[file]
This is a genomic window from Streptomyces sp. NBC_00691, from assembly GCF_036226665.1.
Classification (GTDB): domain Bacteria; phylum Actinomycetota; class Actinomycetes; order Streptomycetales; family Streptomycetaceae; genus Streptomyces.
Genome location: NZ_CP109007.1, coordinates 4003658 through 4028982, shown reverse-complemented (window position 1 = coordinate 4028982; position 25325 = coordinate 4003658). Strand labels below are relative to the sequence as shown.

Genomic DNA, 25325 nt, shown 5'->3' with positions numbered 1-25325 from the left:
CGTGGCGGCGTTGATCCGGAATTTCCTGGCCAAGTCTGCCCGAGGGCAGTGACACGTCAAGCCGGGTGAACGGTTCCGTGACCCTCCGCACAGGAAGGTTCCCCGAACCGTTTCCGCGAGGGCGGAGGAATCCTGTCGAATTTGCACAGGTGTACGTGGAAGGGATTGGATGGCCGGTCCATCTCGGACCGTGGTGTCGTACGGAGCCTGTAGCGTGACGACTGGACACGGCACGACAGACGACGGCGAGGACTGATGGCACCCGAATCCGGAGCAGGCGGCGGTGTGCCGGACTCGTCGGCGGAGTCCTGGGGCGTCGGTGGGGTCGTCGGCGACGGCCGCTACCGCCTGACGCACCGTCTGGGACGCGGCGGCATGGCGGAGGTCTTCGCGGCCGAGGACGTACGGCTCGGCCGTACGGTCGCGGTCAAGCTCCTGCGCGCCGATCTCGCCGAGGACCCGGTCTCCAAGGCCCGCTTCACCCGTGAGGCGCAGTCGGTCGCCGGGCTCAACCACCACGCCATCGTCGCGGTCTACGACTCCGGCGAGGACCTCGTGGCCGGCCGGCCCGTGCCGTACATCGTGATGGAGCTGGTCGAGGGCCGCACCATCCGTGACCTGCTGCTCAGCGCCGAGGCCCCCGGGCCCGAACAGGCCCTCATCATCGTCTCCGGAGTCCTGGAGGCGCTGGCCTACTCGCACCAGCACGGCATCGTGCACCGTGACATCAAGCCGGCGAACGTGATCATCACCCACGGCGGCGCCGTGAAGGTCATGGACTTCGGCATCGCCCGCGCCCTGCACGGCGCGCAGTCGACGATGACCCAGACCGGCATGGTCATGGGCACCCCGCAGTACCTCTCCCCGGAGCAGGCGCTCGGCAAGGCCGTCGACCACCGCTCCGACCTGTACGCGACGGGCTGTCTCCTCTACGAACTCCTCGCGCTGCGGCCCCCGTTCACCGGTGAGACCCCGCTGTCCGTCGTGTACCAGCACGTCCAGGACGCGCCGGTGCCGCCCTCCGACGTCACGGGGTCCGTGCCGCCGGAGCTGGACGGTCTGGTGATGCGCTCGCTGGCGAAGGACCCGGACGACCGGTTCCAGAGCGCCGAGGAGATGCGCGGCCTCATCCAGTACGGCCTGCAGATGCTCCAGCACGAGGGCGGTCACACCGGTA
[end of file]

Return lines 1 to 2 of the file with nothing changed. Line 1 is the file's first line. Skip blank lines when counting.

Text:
This is a genomic window from Streptomyces sp. NBC_00691, from assembly GCF_036226665.1.
Classification (GTDB): domain Bacteria; phylum Actinomycetota; class Actinomycetes; order Streptomycetales; family Streptomycetaceae; genus Streptomyces.